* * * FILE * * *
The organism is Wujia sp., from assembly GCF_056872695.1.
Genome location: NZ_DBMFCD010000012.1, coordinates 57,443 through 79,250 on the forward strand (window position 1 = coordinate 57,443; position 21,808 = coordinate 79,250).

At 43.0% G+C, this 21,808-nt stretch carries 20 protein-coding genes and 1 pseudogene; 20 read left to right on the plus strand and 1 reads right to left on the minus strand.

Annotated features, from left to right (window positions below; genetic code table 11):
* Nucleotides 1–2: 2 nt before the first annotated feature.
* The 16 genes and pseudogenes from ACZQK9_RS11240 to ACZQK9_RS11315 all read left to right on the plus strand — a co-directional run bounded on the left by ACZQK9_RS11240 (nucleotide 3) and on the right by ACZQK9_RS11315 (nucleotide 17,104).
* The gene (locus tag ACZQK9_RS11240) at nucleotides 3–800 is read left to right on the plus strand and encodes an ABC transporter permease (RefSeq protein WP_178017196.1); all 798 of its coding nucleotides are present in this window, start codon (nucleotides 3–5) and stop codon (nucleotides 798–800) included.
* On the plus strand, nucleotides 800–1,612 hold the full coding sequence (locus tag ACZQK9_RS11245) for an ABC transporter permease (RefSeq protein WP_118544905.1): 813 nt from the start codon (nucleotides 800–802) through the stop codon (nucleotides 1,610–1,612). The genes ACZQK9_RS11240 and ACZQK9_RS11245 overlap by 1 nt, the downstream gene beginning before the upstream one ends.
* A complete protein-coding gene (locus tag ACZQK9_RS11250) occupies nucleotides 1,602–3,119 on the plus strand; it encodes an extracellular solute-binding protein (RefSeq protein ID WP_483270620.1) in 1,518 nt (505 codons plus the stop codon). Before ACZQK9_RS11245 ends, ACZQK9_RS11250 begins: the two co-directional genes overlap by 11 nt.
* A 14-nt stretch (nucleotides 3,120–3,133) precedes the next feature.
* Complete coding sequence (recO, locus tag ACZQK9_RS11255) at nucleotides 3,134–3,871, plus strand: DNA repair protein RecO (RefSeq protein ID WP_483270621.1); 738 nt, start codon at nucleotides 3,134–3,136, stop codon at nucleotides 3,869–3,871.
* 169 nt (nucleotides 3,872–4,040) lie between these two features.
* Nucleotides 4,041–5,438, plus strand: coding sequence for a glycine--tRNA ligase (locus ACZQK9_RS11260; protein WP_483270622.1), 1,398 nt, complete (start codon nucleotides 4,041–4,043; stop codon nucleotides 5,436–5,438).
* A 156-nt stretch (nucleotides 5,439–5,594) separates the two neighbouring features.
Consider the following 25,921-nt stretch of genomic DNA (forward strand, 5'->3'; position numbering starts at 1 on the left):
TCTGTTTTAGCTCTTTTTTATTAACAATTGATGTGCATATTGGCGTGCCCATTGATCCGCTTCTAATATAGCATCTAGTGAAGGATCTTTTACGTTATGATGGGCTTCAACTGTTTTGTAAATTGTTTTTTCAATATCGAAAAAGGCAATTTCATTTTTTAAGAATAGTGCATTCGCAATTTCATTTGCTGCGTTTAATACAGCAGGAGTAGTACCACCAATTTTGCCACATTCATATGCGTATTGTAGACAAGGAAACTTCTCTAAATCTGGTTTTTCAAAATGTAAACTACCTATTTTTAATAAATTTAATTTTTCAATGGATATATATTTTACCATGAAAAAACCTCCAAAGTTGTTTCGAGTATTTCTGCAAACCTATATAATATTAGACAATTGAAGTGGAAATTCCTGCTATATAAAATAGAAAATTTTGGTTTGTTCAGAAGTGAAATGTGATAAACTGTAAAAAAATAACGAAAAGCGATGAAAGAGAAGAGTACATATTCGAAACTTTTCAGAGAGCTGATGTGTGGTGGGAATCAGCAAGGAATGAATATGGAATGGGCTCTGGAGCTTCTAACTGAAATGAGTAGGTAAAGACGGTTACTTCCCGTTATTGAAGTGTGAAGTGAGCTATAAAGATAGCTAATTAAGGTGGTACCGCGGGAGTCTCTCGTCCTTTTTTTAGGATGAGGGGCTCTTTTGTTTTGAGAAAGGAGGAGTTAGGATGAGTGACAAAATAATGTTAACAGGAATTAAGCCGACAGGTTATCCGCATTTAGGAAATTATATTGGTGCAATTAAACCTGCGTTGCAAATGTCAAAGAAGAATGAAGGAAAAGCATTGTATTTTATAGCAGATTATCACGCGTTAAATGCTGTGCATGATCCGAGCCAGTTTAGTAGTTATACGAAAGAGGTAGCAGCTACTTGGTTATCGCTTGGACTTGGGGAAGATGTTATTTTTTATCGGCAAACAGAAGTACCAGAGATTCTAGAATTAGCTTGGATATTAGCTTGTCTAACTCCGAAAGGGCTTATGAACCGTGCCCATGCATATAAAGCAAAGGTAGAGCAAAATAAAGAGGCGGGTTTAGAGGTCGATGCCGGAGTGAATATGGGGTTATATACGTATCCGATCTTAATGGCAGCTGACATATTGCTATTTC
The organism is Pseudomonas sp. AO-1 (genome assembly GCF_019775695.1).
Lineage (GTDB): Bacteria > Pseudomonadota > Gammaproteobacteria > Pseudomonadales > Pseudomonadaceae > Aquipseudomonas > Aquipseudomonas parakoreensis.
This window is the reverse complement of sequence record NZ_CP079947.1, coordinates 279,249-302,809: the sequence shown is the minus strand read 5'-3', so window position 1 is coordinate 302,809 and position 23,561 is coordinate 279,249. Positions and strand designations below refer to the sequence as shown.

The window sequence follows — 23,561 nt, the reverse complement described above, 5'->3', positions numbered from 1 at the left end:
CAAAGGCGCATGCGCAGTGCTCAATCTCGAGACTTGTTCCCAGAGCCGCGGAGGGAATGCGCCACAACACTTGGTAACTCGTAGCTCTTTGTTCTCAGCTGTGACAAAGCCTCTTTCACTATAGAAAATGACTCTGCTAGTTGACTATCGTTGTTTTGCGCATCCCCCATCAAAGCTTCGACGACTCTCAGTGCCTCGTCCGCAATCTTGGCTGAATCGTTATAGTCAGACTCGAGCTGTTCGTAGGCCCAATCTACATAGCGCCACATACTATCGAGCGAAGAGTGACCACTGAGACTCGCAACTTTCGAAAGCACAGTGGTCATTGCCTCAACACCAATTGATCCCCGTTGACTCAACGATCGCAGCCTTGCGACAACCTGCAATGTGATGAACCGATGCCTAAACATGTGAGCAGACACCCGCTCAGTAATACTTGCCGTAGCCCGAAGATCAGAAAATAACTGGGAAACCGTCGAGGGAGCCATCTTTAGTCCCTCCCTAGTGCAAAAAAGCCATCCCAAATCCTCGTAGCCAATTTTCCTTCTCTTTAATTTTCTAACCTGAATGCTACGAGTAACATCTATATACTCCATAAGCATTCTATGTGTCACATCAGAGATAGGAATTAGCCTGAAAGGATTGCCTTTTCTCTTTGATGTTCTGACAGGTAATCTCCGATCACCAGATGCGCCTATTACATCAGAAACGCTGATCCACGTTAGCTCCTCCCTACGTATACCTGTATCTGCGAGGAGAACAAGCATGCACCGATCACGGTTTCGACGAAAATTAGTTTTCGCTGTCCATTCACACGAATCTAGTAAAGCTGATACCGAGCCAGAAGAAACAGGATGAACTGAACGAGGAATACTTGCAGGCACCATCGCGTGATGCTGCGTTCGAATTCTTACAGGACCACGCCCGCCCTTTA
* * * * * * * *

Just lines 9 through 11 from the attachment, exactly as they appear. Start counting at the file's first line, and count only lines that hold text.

* A complete protein-coding gene (locus tag ACZQK9_RS11250) occupies nucleotides 1,602–3,119 on the plus strand; it encodes an extracellular solute-binding protein (RefSeq protein ID WP_483270620.1) in 1,518 nt (505 codons plus the stop codon). Before ACZQK9_RS11245 ends, ACZQK9_RS11250 begins: the two co-directional genes overlap by 11 nt.
* A 14-nt stretch (nucleotides 3,120–3,133) precedes the next feature.
* Complete coding sequence (recO, locus tag ACZQK9_RS11255) at nucleotides 3,134–3,871, plus strand: DNA repair protein RecO (RefSeq protein ID WP_483270621.1); 738 nt, start codon at nucleotides 3,134–3,136, stop codon at nucleotides 3,869–3,871.